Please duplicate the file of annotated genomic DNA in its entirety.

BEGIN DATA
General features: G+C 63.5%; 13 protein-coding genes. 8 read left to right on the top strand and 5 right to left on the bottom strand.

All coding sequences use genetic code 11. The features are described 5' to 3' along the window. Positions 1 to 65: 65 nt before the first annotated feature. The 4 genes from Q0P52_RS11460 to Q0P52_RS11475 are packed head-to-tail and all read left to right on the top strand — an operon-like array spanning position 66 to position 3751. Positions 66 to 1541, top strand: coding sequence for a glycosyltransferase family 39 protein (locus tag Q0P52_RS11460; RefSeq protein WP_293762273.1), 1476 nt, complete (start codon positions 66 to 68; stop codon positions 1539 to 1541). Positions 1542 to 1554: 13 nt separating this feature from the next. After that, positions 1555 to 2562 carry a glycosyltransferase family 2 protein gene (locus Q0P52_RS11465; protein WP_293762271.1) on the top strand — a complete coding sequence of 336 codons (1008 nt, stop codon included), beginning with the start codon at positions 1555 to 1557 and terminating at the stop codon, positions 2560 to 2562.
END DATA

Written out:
General features: G+C 63.5%; 13 protein-coding genes. 8 read left to right on the top strand and 5 right to left on the bottom strand.

All coding sequences use genetic code 11. The features are described 5' to 3' along the window. Positions 1 to 65: 65 nt before the first annotated feature. The 4 genes from Q0P52_RS11460 to Q0P52_RS11475 are packed head-to-tail and all read left to right on the top strand — an operon-like array spanning position 66 to position 3751. Positions 66 to 1541, top strand: coding sequence for a glycosyltransferase family 39 protein (locus tag Q0P52_RS11460; RefSeq protein WP_293762273.1), 1476 nt, complete (start codon positions 66 to 68; stop codon positions 1539 to 1541). Positions 1542 to 1554: 13 nt separating this feature from the next. After that, positions 1555 to 2562 carry a glycosyltransferase family 2 protein gene (locus Q0P52_RS11465; protein WP_293762271.1) on the top strand — a complete coding sequence of 336 codons (1008 nt, stop codon included), beginning with the start codon at positions 1555 to 1557 and terminating at the stop codon, positions 2560 to 2562.